This focus on immigration in the conservative media certainly contributed to Trump’s focus on the issue during his campaign launch in June 2015. Analysis of closed-captioning data from the major cable news networks and PBS compiled by the GDELT Project shows that Fox News talked about immigration in the context of illegality more than 2,000 times in 2014. In the first half of 2015, that plunged to about 500 — but after Trump jumped into the race and, more specifically, after blowback against his anti-immigration rhetoric elevated his national profile, the network talked about illegal immigration or undocumented immigrants nearly 1,800 times in the second half of the year.

a close up of a map: (Philip Bump/The Washington Post) (Philip Bump/The Washington Post)

Trump’s entry into the race similarly spurred more discussion of illegal immigration on the other networks, too.

Immigration has been a constant foil for Trump during his presidency, echoed and amplified on Fox News in particular. As the 2018 midterm approached, Trump highlighted caravans of immigrants approaching the border as an imminent threat, sending troops to border states to put up concertina wire. Fox News obliged, showing footage from the border and implying that the group was rife with criminals and potential terrorists. After the midterms, Trump was prepared to sign a budget deal until hard-liners in conservative media pressured him to try to get funding for a wall on the border. The longest government shutdown in history ensued, with Trump eventually conceding defeat.

This has had an effect. Shortly after the administration announced the shift in immigration policy discussed by Cuccinelli, the Pew Research Center released new polling about views of immigrants in the United States. Republicans are consistently more likely to hold skeptical views of immigrants in the country without authorization than are Americans overall: They’re more likely to think immigrants are taking American jobs (which Trump and his administration have claimed), are not as hard-working or honest and are more likely to commit crimes (which Trump has claimed repeatedly). There’s no evidence that undocumented immigrants take jobs from native-born citizens, and immigrants to the United States commit crimes at lower rates than native-born Americans.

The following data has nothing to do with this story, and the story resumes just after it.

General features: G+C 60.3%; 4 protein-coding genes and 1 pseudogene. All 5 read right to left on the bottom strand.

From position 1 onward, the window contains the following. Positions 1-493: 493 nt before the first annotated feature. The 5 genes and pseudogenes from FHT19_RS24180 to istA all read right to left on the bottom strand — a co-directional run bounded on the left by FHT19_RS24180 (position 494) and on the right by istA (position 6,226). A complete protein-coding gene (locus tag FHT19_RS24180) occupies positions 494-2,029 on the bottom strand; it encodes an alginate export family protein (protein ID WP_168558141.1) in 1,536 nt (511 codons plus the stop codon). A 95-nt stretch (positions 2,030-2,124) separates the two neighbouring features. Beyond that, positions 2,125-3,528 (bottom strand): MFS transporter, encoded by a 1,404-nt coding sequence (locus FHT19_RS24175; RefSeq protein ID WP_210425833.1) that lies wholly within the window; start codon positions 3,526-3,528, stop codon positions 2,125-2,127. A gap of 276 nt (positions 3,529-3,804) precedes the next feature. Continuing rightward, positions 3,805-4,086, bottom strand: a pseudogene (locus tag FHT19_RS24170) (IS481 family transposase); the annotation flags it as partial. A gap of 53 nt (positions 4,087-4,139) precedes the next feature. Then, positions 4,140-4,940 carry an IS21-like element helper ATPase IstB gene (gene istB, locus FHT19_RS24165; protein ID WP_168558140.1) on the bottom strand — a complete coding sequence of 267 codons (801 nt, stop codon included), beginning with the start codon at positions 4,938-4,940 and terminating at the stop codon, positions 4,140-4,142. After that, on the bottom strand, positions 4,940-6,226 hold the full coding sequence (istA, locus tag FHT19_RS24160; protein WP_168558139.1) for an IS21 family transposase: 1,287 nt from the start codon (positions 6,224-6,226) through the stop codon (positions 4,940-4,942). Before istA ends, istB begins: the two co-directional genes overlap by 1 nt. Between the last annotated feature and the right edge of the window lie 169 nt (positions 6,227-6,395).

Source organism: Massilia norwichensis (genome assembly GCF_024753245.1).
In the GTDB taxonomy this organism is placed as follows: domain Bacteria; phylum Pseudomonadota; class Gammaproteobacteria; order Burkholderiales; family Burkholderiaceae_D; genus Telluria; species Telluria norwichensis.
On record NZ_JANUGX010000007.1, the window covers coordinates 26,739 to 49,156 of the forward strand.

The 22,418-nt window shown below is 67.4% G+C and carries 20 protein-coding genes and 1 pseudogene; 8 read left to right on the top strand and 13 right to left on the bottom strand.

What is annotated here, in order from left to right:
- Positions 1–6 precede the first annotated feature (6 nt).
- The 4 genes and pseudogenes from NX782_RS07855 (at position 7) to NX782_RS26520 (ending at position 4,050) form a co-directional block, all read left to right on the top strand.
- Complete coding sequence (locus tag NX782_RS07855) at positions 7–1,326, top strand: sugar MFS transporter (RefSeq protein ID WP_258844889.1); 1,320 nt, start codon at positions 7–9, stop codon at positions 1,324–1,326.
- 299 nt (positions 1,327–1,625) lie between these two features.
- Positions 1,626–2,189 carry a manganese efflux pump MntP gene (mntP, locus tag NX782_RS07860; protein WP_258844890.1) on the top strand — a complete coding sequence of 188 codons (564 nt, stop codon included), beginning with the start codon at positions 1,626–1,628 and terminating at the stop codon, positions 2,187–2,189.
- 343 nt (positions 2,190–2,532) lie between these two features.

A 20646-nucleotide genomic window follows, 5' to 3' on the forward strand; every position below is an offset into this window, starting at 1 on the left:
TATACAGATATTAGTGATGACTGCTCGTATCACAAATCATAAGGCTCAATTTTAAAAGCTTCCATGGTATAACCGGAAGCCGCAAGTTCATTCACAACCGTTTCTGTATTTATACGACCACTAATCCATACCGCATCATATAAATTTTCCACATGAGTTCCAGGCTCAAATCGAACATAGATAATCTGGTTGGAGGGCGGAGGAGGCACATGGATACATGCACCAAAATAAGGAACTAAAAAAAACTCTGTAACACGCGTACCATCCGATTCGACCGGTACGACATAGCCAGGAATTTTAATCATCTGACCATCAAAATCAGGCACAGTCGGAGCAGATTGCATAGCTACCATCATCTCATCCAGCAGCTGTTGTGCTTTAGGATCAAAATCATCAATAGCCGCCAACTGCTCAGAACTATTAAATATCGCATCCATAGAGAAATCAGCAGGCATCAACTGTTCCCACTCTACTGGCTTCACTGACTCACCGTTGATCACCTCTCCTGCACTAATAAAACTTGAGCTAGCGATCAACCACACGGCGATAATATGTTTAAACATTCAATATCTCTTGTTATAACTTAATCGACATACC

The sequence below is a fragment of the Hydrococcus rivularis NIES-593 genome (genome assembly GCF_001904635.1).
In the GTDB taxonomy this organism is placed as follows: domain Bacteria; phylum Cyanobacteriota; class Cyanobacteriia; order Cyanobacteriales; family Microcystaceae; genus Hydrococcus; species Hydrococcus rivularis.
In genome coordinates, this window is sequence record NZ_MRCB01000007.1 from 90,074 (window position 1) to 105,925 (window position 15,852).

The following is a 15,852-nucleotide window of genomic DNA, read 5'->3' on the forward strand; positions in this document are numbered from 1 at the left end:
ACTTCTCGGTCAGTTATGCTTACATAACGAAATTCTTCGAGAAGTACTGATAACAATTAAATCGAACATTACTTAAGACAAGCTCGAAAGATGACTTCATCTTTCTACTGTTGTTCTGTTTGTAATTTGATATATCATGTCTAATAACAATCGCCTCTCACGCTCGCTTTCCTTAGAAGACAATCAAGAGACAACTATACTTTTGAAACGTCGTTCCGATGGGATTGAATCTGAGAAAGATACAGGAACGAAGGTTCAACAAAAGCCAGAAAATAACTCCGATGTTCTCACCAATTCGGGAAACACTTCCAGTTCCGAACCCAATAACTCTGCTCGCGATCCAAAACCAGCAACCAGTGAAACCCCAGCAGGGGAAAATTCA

Notice what’s happened during Trump’s presidency. When Pew asked in August 2016 — months into Trump’s political rhetoric — Republicans were 37 percentage points more likely to say that immigrants were hard-working than not and 10 points more likely to say they weren’t more prone to committing crime.

Now? Republicans are 12 percentage points more likely to say that immigrants are hard-working, a 25-point swing. Republicans are now more likely to say that immigrants commit crime at higher rates than citizens than to say that they don’t.

a close up of a map: (Philip Bump/The Washington Post) (Philip Bump/The Washington Post)

We can’t run an experiment to see what those numbers would look like without Trump in the White House. Would Fox News have been as fervent on the subject? Would some other Republican have made it as significant a priority?

One thing is clear. We’ve spent more than a week debating the extent to which Trump’s rhetoric influenced the El Paso shooter. There’s little question, though, that his rhetoric has shifted how Republicans broadly view immigrants to the United States leading to an administration official literally suggesting that the wording on the Statue of Liberty was too generous to those seeking to come to the United States.

That administration official, Cuccinelli, has ancestors who came to the United States from Italy and Ireland, like those of White House adviser Kellyanne Conway. Those two groups were targets of anti-immigrant rhetoric more than a century ago, seen as dangerous infiltrators aiming to steal American jobs.